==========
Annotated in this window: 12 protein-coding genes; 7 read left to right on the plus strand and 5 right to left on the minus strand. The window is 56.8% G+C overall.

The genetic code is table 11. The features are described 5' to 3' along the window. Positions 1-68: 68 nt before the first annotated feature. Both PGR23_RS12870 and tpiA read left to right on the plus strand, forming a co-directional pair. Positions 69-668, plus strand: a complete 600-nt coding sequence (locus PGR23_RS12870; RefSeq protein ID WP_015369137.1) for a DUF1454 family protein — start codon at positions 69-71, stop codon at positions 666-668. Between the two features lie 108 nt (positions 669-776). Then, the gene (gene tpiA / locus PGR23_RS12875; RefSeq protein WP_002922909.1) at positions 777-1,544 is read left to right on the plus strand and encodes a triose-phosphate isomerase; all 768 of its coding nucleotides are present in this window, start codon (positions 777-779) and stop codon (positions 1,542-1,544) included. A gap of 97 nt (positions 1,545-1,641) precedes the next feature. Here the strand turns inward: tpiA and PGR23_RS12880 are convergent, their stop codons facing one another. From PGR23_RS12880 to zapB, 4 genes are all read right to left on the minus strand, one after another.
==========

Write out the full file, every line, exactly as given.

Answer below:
Annotated in this window: 12 protein-coding genes; 7 read left to right on the plus strand and 5 right to left on the minus strand. The window is 56.8% G+C overall.

The genetic code is table 11. The features are described 5' to 3' along the window. Positions 1-68: 68 nt before the first annotated feature. Both PGR23_RS12870 and tpiA read left to right on the plus strand, forming a co-directional pair. Positions 69-668, plus strand: a complete 600-nt coding sequence (locus PGR23_RS12870; RefSeq protein ID WP_015369137.1) for a DUF1454 family protein — start codon at positions 69-71, stop codon at positions 666-668. Between the two features lie 108 nt (positions 669-776). Then, the gene (gene tpiA / locus PGR23_RS12875; RefSeq protein WP_002922909.1) at positions 777-1,544 is read left to right on the plus strand and encodes a triose-phosphate isomerase; all 768 of its coding nucleotides are present in this window, start codon (positions 777-779) and stop codon (positions 1,542-1,544) included. A gap of 97 nt (positions 1,545-1,641) precedes the next feature. Here the strand turns inward: tpiA and PGR23_RS12880 are convergent, their stop codons facing one another. From PGR23_RS12880 to zapB, 4 genes are all read right to left on the minus strand, one after another.